The United Auto Workers (UAW) said on Thursday that more than 30% of workers at Hyundai Motor’s Alabama plant had signed cards so far seeking to join the union.
In November, the UAW said it was launching a first-of-its-kind push to publicly organize the entire non-union auto sector in the U.S. after winning record new contracts with the Detroit Three automakers.
The UAW has for decades unsuccessfully sought to organize auto factories operated by foreign automakers.
The Detroit-based UAW in November announced simultaneous campaigns by workers at 13 nonunion automakers to join the union. Those automakers employ nearly 150,000 workers at their U.S. assembly plants, about the same number as those employed by the Detroit Three companies that signed new labor agreements with the UAW.
A Hyundai spokesperson said “the decision to be represented by a union is up to our team members” and noted in November the company said it would hike U.S. hourly production workers’ wages by 25% by 2028.
Earlier this week, the UAW said over 10,000 autoworkers in total at 13 non-union automakers had signed union cards.
The UAW has said if 30% of workers at a nonunion plant sign cards seeking to join, it would make that public.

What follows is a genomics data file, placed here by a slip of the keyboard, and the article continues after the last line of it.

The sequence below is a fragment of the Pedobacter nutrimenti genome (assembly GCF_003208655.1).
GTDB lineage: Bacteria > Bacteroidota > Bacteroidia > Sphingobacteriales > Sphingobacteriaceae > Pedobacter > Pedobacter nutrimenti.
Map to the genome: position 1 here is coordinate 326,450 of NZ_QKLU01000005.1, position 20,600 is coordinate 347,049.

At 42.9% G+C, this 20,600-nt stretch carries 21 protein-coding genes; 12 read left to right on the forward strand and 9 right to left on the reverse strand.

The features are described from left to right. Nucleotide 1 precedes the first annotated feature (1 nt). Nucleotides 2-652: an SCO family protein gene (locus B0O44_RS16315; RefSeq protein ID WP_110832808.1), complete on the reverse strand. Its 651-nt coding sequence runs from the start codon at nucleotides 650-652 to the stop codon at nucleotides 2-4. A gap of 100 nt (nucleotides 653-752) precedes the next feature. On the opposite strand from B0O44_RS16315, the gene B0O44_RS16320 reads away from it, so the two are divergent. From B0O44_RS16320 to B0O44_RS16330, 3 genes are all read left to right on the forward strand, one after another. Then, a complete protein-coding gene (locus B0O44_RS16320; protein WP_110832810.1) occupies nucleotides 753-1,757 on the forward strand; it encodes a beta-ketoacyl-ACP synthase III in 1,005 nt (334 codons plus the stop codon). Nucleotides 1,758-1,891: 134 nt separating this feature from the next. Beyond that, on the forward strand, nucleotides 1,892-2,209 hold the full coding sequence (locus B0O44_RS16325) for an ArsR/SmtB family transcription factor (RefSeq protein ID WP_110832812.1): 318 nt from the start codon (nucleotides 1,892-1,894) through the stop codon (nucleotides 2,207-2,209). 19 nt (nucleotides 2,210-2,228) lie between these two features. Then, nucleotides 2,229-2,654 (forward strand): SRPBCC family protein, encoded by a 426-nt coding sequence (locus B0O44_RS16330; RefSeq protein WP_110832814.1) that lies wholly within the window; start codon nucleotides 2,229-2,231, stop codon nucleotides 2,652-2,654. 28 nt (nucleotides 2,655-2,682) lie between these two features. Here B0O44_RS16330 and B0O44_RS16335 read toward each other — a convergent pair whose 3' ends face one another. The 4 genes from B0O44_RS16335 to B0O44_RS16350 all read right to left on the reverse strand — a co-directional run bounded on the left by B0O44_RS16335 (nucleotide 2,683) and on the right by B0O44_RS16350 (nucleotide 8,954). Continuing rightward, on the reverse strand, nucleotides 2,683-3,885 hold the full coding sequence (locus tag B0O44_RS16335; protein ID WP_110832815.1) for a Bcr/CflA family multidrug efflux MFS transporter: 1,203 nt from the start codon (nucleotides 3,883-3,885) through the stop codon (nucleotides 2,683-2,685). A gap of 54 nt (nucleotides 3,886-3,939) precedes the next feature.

UAW President Shawn Fain last week said workers from a variety of sectors were seeking to join beyond just automakers. He said several plants were getting close to the 30% threshold, adding, “We have a lot of great momentum here.”
Fain is holding an event Thursday in the Detroit area with President Joe Biden, who has strongly backed the union’s organizing efforts.
If 50% of workers seek to join, the UAW promises to hold a rally with Fain to tout the effort. At 70% and with an organizing committee in place, the UAW would seek recognition or demand a union representation vote.
Many non-union automakers have responded by hiking pay for U.S. factory workers.
In December, the UAW said more than 30% of workers at a non-union Volkswagen plant in Chattanooga, Tennessee, had signed authorization cards, and announced last month that more than 30% of workers at a Mercedes-Benz Vance, Alabama, plant had done so as well.
Previous efforts to organize Nissan plants in Mississippi and Tennessee failed by wide margins, and two attempts to organize VW’s Tennessee plant narrowly failed.